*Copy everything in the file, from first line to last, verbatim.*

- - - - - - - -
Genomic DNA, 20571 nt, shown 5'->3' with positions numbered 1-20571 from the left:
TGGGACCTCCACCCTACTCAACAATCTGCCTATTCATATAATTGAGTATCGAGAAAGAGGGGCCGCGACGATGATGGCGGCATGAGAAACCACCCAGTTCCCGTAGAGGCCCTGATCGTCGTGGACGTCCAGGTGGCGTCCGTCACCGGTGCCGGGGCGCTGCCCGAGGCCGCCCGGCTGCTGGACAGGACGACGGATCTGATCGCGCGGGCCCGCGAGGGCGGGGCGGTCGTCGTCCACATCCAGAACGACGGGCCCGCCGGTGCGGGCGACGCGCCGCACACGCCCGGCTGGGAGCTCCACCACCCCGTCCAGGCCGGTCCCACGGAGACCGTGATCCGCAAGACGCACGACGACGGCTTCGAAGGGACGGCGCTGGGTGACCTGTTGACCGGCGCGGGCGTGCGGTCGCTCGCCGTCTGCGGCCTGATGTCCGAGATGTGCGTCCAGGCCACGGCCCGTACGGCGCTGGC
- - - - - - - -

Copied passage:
Genomic DNA, 20571 nt, shown 5'->3' with positions numbered 1-20571 from the left:
TGGGACCTCCACCCTACTCAACAATCTGCCTATTCATATAATTGAGTATCGAGAAAGAGGGGCCGCGACGATGATGGCGGCATGAGAAACCACCCAGTTCCCGTAGAGGCCCTGATCGTCGTGGACGTCCAGGTGGCGTCCGTCACCGGTGCCGGGGCGCTGCCCGAGGCCGCCCGGCTGCTGGACAGGACGACGGATCTGATCGCGCGGGCCCGCGAGGGCGGGGCGGTCGTCGTCCACATCCAGAACGACGGGCCCGCCGGTGCGGGCGACGCGCCGCACACGCCCGGCTGGGAGCTCCACCACCCCGTCCAGGCCGGTCCCACGGAGACCGTGATCCGCAAGACGCACGACGACGGCTTCGAAGGGACGGCGCTGGGTGACCTGTTGACCGGCGCGGGCGTGCGGTCGCTCGCCGTCTGCGGCCTGATGTCCGAGATGTGCGTCCAGGCCACGGCCCGTACGGCGCTGGC